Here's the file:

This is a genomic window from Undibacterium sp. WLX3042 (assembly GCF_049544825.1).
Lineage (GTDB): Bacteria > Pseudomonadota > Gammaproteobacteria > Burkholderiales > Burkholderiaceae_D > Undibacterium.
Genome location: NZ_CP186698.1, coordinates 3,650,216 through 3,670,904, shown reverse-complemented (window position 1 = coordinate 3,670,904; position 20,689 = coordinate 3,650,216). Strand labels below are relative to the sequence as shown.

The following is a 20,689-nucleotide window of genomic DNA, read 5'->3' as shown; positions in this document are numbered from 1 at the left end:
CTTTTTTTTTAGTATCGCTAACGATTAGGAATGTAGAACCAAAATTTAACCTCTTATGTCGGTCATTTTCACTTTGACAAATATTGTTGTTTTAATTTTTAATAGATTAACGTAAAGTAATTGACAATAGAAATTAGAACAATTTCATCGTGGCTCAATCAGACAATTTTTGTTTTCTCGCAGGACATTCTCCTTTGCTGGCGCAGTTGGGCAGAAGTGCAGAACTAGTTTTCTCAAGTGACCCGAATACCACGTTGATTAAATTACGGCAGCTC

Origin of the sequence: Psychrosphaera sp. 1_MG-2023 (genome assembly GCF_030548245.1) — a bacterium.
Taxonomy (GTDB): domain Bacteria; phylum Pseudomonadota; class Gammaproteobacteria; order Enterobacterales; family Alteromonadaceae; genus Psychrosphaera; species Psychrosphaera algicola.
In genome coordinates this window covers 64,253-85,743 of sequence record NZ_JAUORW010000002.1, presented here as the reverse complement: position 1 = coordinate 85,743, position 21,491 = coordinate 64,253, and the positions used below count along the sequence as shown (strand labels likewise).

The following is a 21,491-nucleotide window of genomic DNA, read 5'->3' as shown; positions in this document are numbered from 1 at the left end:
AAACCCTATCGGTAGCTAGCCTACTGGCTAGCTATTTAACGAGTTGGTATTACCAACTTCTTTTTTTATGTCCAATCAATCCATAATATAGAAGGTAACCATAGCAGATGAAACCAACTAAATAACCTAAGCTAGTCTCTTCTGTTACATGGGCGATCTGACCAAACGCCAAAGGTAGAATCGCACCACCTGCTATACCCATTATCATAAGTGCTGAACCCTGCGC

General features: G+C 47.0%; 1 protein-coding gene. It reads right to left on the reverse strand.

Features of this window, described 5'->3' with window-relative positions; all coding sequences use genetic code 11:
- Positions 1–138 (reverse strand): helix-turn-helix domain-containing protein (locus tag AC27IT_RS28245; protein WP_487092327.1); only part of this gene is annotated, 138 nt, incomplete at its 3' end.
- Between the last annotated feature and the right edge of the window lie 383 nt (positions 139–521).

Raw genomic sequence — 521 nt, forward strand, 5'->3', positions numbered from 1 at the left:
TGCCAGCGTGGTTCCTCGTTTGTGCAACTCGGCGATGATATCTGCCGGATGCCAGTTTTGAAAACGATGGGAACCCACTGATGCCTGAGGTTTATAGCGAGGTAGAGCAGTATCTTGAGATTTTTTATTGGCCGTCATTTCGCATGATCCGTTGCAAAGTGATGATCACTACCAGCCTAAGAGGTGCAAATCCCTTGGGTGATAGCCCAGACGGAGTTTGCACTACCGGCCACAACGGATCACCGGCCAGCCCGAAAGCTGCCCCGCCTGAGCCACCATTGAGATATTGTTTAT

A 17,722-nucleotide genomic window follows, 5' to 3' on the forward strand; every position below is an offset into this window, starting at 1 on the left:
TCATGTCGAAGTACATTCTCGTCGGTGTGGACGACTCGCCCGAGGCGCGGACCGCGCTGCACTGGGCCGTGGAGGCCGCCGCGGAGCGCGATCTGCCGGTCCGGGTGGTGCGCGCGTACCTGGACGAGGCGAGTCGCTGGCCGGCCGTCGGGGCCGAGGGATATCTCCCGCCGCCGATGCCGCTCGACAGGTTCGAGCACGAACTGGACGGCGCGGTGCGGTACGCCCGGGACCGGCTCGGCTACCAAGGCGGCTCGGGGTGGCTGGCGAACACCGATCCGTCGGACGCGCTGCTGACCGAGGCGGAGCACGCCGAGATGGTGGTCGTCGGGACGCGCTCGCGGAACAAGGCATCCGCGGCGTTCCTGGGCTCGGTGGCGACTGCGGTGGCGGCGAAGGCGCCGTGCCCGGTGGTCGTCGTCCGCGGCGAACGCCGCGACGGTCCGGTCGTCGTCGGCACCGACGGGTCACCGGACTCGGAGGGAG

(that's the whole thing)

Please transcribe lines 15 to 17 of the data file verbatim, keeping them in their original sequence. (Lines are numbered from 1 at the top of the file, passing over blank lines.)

Raw genomic sequence — 521 nt, forward strand, 5'->3', positions numbered from 1 at the left:
TGCCAGCGTGGTTCCTCGTTTGTGCAACTCGGCGATGATATCTGCCGGATGCCAGTTTTGAAAACGATGGGAACCCACTGATGCCTGAGGTTTATAGCGAGGTAGAGCAGTATCTTGAGATTTTTTATTGGCCGTCATTTCGCATGATCCGTTGCAAAGTGATGATCACTACCAGCCTAAGAGGTGCAAATCCCTTGGGTGATAGCCCAGACGGAGTTTGCACTACCGGCCACAACGGATCACCGGCCAGCCCGAAAGCTGCCCCGCCTGAGCCACCATTGAGATATTGTTTAT

A 17,722-nucleotide genomic window follows, 5' to 3' on the forward strand; every position below is an offset into this window, starting at 1 on the left: